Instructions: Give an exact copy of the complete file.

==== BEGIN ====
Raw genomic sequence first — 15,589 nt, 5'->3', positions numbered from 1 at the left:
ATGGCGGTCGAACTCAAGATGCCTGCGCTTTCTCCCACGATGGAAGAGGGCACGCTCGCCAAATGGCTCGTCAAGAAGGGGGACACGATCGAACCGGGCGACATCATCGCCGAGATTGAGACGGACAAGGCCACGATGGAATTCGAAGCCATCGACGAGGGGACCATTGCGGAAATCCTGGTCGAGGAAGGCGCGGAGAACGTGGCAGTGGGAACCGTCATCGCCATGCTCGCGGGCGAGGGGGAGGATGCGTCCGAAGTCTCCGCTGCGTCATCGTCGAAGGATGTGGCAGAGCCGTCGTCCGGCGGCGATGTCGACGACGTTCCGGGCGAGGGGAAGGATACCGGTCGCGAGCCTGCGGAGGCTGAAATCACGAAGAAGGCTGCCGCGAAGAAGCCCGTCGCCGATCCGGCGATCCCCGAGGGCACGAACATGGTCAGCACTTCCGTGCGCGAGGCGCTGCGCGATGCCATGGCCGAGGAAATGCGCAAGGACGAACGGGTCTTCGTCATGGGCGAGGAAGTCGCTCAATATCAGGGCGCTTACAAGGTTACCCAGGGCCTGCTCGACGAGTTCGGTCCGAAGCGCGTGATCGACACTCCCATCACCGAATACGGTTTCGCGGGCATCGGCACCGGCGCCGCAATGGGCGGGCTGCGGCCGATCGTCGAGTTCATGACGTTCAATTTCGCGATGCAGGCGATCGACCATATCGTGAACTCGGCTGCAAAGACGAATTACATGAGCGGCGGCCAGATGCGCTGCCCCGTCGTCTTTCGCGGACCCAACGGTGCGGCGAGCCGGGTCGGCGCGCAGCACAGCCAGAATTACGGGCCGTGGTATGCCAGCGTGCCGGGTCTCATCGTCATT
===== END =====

Raw genomic sequence first — 15,589 nt, 5'->3', positions numbered from 1 at the left:
ATGGCGGTCGAACTCAAGATGCCTGCGCTTTCTCCCACGATGGAAGAGGGCACGCTCGCCAAATGGCTCGTCAAGAAGGGGGACACGATCGAACCGGGCGACATCATCGCCGAGATTGAGACGGACAAGGCCACGATGGAATTCGAAGCCATCGACGAGGGGACCATTGCGGAAATCCTGGTCGAGGAAGGCGCGGAGAACGTGGCAGTGGGAACCGTCATCGCCATGCTCGCGGGCGAGGGGGAGGATGCGTCCGAAGTCTCCGCTGCGTCATCGTCGAAGGATGTGGCAGAGCCGTCGTCCGGCGGCGATGTCGACGACGTTCCGGGCGAGGGGAAGGATACCGGTCGCGAGCCTGCGGAGGCTGAAATCACGAAGAAGGCTGCCGCGAAGAAGCCCGTCGCCGATCCGGCGATCCCCGAGGGCACGAACATGGTCAGCACTTCCGTGCGCGAGGCGCTGCGCGATGCCATGGCCGAGGAAATGCGCAAGGACGAACGGGTCTTCGTCATGGGCGAGGAAGTCGCTCAATATCAGGGCGCTTACAAGGTTACCCAGGGCCTGCTCGACGAGTTCGGTCCGAAGCGCGTGATCGACACTCCCATCACCGAATACGGTTTCGCGGGCATCGGCACCGGCGCCGCAATGGGCGGGCTGCGGCCGATCGTCGAGTTCATGACGTTCAATTTCGCGATGCAGGCGATCGACCATATCGTGAACTCGGCTGCAAAGACGAATTACATGAGCGGCGGCCAGATGCGCTGCCCCGTCGTCTTTCGCGGACCCAACGGTGCGGCGAGCCGGGTCGGCGCGCAGCACAGCCAGAATTACGGGCCGTGGTATGCCAGCGTGCCGGGTCTCATCGTCATT